People v. Lachuk

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[Crim. No. 2671. Second Appellate District, Division Two. April 3, 1935.]

THE PEOPLE, Respondent, v. JOHN LACHUK, Appellant.


John F. Groene for Appellant.

U.S. Webb, Attorney-General, and John O. Palstine, Deputy Attorney-General, for Respondent.


Willis, J., pro tem.

The defendant was charged in four counts of an information with the separate crimes of rape and incest with his own sixteen year old daughter, alleged to have been committed on July 12, 1934, and on July 27, 1934. A plea of not guilty was entered and the case tried before the court without a jury, defendant being convicted on all four counts.

[1] During the trial the court permitted the prosecution to amend the information by changing the date of one of each of the offenses of rape and incest from July 12, 1934, to June 20, 1934. No objection was made by defendant to the amendment, nor did he raise any question whatever at the trial as to its propriety; nor did he suggest surprise or request a continuance to prepare to meet the new issue as to date. The amendment was authorized by section 1008 of the Penal Code and no prejudice to defendant is made to appear as a result of such change of date. (People v. Anthony, 20 Cal. App. 586 [129 P. 968]; People v. Marshall, 99 Cal. App. 224 [278 P. 258].)

[2] Appellant's contention that the evidence is insufficient to sustain the conviction on the several counts is without merit. The testimony of the prosecutrix was not inherently improbable, and it was corroborated in substantial detail, notwithstanding that the testimony of the prosecutrix in charges of rape on a female under the age of consent requires no corroboration as a matter of law. (People v. Meraviglia, 73 Cal. App. 402, 411 [238 P. 794].) [3] [5 Cal. App. 2d 731] And the daughter in this case, being under the age of consent, was not in law an accomplice in the crime of incest, and therefore her testimony was legally sufficient to support the conviction without corroboration. (People v. Stoll, 84 Cal. App. 99 [257 P. 583].)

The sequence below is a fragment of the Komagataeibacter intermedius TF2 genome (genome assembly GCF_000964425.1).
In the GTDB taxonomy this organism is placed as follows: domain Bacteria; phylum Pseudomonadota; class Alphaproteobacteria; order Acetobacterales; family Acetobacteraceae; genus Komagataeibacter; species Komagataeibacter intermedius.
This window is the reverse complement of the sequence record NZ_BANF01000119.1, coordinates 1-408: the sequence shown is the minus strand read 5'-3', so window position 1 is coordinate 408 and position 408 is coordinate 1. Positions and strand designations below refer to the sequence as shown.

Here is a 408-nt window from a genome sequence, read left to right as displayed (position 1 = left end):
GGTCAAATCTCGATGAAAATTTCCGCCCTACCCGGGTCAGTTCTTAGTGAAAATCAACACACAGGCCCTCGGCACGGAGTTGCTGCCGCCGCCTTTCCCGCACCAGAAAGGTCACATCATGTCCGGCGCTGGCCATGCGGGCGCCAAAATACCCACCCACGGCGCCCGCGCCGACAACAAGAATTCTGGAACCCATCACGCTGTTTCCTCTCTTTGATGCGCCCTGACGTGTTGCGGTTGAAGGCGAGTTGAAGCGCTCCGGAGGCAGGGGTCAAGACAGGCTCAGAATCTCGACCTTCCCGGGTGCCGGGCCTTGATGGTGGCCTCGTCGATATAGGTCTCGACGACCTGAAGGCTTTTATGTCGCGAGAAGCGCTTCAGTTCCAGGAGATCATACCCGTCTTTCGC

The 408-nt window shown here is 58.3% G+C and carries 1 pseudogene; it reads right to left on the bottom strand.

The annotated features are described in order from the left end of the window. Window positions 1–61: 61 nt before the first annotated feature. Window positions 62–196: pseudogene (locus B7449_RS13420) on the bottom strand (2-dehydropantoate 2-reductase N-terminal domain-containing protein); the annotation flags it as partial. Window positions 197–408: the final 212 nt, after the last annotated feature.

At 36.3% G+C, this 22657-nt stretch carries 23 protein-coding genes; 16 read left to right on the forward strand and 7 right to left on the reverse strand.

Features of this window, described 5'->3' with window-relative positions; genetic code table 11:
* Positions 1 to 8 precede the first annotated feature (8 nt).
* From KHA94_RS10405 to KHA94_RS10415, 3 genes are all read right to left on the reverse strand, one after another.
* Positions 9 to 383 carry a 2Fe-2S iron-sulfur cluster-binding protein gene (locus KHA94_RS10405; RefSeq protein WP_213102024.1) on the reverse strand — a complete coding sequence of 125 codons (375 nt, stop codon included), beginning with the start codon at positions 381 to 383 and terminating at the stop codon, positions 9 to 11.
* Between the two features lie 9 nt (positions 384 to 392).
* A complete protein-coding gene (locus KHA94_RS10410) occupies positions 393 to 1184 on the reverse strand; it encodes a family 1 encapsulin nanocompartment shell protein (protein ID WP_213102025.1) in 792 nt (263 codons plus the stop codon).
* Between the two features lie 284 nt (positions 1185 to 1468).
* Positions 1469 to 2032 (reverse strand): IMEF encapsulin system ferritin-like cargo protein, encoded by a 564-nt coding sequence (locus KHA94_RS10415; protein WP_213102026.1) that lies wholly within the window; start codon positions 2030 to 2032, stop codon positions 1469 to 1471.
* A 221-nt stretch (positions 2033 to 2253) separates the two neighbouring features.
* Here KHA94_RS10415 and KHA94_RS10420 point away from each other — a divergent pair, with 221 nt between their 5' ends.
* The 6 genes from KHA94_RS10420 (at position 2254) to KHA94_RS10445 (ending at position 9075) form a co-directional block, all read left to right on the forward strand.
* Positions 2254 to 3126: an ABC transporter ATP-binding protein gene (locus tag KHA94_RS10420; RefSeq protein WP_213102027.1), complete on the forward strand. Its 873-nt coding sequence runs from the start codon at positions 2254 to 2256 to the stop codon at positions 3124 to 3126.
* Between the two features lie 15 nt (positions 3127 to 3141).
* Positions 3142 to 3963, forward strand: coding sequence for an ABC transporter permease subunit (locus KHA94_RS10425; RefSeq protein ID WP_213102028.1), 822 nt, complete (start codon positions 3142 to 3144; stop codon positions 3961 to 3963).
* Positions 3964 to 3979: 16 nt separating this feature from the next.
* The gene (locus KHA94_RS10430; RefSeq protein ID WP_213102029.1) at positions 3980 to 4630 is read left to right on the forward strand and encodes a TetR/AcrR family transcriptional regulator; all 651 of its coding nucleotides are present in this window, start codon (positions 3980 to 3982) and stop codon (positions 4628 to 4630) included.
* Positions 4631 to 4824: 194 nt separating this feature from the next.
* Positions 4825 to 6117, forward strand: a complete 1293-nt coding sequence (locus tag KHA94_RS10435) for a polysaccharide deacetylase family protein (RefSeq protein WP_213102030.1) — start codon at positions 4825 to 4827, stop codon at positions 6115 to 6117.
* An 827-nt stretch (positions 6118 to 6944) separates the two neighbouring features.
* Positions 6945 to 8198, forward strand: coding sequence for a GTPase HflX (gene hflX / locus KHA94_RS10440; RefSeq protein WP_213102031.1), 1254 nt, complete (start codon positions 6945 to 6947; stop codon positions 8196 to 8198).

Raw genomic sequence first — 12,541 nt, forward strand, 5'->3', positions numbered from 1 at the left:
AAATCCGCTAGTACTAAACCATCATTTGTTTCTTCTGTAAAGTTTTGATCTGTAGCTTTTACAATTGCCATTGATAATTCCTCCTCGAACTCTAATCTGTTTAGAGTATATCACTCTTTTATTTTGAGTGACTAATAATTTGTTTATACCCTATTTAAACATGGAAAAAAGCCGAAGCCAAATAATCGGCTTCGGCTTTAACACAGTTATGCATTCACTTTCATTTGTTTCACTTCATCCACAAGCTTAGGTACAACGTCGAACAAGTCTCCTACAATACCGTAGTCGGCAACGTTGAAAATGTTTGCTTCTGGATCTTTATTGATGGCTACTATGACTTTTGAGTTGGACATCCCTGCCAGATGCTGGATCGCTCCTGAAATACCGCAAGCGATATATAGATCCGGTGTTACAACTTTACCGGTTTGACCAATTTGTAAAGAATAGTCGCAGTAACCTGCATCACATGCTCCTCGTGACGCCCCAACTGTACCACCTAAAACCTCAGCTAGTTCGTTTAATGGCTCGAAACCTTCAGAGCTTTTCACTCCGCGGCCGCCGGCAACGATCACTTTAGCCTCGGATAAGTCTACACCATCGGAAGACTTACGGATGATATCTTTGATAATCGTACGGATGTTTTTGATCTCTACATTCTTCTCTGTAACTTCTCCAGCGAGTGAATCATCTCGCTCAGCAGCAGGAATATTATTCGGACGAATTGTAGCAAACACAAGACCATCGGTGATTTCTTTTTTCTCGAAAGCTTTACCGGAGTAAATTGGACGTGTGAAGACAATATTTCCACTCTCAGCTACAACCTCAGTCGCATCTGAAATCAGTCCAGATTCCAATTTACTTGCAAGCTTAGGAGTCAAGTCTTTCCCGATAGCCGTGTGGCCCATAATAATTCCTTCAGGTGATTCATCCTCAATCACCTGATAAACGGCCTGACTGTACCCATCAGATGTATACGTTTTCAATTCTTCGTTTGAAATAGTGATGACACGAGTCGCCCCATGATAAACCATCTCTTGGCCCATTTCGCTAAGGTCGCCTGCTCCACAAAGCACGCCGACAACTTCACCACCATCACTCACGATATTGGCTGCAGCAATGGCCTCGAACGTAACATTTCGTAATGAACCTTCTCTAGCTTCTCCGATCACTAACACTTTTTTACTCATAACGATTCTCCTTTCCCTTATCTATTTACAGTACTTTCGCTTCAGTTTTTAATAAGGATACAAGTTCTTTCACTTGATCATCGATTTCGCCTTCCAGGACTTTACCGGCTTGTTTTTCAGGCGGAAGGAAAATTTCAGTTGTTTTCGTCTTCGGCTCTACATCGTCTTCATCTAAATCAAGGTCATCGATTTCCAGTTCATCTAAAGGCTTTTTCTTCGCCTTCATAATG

[4] During the trial a witness, George C. Exley, a deputy sheriff, was called by the People and without objection on the part of defendant gave testimony of witnessing acts of a sexual nature between the prosecutrix and defendant on July 18, 1934. On cross-examination he stated that he had testified against defendant on charges of rape and incest founded on this date of July 18, 1934, in a trial in which defendant was found not guilty. On that meager record defendant now contends that the acquittal referred to constituted basis of the plea of once in jeopardy and was a bar to prosecution of any similar offense alleged to have previously occurred. No plea of jeopardy was made by defendant when arraigned herein. The question of once in jeopardy was therefore foreign to the case and cannot be raised for the first time on a motion for new trial, as was attempted herein, nor on appeal. (People v. Bennett, 114 Cal. 56 [45 P. 1013]; People v. Frank, 134 Cal. App. 211 [25 PaCal.2d 486].) Had such a plea been entered, the question would then have become one of fact for the trier of facts to pass upon.

[5] Assuming that the record shows that defendant had been previously acquitted of charges of rape and of incest alleged to have been committed on July 18, 1934, still it cannot be said that a subsequent charge of the same nature on other dates would constitute double jeopardy. The acts of June 20, 1934, and of July 27, 1934, charged in the second information, were distinct and separate crimes from the acts of July 18, 1934, involved in such former trial. The acquittal of defendant of the latter acts was not a finding as to the truth of the charges covering the acts of June 20, 1934, and of July 27, 1934, even if evidence of these latter acts had been used at the former trial. (People v. Wilson, 79 Cal. App. 709 [250 P. 879].)

[6] Evidence of other crimes of the same nature being admissible at the trial of defendant herein, such evidence does not become inadmissible, as claimed by defendant, solely because the defendant had been acquitted on a trial [5 Cal. App. 2d 732] of a charge of such other crime. (People v. Follette, 74 Cal. App. 178, 212 [240 P. 502].)

Judgment and order affirmed.

Stephens, P. J., and Crail, J., concurred.